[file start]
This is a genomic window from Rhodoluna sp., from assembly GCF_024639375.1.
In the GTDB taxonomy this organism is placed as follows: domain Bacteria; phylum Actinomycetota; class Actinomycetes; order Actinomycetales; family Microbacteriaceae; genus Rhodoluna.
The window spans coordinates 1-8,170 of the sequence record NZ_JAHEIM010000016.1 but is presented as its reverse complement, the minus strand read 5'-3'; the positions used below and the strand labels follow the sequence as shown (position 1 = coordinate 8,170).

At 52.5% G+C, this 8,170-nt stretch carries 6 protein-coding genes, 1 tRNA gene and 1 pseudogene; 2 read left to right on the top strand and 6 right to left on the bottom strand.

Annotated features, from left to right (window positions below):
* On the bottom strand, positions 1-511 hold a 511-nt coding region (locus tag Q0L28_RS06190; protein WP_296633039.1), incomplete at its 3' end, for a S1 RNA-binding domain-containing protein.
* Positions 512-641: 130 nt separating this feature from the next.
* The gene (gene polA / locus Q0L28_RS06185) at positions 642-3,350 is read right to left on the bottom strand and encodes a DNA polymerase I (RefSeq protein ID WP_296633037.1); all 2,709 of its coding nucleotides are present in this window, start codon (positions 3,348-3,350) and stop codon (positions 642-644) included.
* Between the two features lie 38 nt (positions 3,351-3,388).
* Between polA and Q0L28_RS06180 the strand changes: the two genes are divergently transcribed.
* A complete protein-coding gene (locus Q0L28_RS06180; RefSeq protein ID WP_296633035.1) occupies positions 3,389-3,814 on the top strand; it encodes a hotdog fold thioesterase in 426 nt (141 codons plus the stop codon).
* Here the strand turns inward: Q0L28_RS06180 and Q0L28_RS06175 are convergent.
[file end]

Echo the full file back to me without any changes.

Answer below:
This is a genomic window from Rhodoluna sp., from assembly GCF_024639375.1.
In the GTDB taxonomy this organism is placed as follows: domain Bacteria; phylum Actinomycetota; class Actinomycetes; order Actinomycetales; family Microbacteriaceae; genus Rhodoluna.
The window spans coordinates 1-8,170 of the sequence record NZ_JAHEIM010000016.1 but is presented as its reverse complement, the minus strand read 5'-3'; the positions used below and the strand labels follow the sequence as shown (position 1 = coordinate 8,170).

At 52.5% G+C, this 8,170-nt stretch carries 6 protein-coding genes, 1 tRNA gene and 1 pseudogene; 2 read left to right on the top strand and 6 right to left on the bottom strand.

Annotated features, from left to right (window positions below):
* On the bottom strand, positions 1-511 hold a 511-nt coding region (locus tag Q0L28_RS06190; protein WP_296633039.1), incomplete at its 3' end, for a S1 RNA-binding domain-containing protein.
* Positions 512-641: 130 nt separating this feature from the next.
* The gene (gene polA / locus Q0L28_RS06185) at positions 642-3,350 is read right to left on the bottom strand and encodes a DNA polymerase I (RefSeq protein ID WP_296633037.1); all 2,709 of its coding nucleotides are present in this window, start codon (positions 3,348-3,350) and stop codon (positions 642-644) included.
* Between the two features lie 38 nt (positions 3,351-3,388).
* Between polA and Q0L28_RS06180 the strand changes: the two genes are divergently transcribed.
* A complete protein-coding gene (locus Q0L28_RS06180; RefSeq protein ID WP_296633035.1) occupies positions 3,389-3,814 on the top strand; it encodes a hotdog fold thioesterase in 426 nt (141 codons plus the stop codon).
* Here the strand turns inward: Q0L28_RS06180 and Q0L28_RS06175 are convergent.